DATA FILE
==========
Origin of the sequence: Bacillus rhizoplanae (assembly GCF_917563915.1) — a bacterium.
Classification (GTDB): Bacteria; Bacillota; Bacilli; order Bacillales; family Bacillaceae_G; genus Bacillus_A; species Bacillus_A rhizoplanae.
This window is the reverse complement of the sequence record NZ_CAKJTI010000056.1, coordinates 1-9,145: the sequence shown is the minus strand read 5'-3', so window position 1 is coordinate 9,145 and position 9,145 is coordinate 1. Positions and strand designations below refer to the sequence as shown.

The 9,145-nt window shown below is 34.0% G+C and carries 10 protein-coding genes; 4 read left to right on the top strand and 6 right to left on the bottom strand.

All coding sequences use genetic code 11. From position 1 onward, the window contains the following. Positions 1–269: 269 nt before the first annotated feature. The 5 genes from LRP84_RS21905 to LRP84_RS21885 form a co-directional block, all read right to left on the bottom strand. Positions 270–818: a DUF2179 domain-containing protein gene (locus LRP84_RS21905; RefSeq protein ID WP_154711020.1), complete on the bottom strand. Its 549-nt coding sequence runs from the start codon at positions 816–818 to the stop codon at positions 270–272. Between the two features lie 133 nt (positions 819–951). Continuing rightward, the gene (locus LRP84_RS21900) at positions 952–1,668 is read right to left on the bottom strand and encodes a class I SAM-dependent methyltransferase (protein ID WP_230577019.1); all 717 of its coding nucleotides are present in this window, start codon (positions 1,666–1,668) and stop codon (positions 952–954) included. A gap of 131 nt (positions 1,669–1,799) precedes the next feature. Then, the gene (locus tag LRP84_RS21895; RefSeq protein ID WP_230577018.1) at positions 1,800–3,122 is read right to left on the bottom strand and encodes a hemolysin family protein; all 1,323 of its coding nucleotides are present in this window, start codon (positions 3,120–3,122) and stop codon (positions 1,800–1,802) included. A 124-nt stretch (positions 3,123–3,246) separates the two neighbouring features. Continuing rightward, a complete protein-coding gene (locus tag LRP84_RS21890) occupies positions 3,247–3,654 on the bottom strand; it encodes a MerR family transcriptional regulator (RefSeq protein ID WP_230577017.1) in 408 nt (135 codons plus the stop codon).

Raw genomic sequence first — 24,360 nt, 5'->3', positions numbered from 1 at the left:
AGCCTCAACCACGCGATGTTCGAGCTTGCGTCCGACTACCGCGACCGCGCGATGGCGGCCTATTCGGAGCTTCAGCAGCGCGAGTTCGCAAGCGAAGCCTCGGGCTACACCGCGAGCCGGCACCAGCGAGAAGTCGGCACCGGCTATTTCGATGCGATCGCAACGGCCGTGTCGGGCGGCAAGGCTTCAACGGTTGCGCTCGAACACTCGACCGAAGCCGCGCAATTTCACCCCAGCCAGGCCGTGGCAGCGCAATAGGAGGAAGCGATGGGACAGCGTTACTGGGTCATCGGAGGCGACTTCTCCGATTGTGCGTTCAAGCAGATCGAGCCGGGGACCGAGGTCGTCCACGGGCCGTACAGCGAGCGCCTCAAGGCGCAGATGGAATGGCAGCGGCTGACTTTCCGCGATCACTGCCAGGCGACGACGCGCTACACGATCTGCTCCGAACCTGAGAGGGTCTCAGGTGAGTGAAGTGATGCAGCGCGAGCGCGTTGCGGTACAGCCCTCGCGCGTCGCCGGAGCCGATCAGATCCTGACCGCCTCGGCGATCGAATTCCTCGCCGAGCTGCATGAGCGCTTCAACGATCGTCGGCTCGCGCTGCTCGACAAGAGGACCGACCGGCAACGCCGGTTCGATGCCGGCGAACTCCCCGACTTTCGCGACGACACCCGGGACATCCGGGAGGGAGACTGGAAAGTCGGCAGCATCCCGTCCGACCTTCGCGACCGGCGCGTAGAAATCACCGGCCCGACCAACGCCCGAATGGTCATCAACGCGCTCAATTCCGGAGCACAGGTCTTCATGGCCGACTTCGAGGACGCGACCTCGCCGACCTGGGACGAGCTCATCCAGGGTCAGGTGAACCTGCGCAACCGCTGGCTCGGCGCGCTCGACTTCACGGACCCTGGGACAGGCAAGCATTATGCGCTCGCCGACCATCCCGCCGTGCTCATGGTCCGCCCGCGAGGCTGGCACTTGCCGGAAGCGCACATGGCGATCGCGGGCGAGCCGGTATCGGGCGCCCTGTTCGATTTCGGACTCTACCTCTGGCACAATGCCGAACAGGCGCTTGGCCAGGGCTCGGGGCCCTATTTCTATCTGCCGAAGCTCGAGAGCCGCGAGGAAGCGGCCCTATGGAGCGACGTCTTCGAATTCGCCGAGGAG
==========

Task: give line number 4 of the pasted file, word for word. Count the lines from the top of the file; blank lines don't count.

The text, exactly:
The 9,145-nt window shown below is 34.0% G+C and carries 10 protein-coding genes; 4 read left to right on the top strand and 6 right to left on the bottom strand.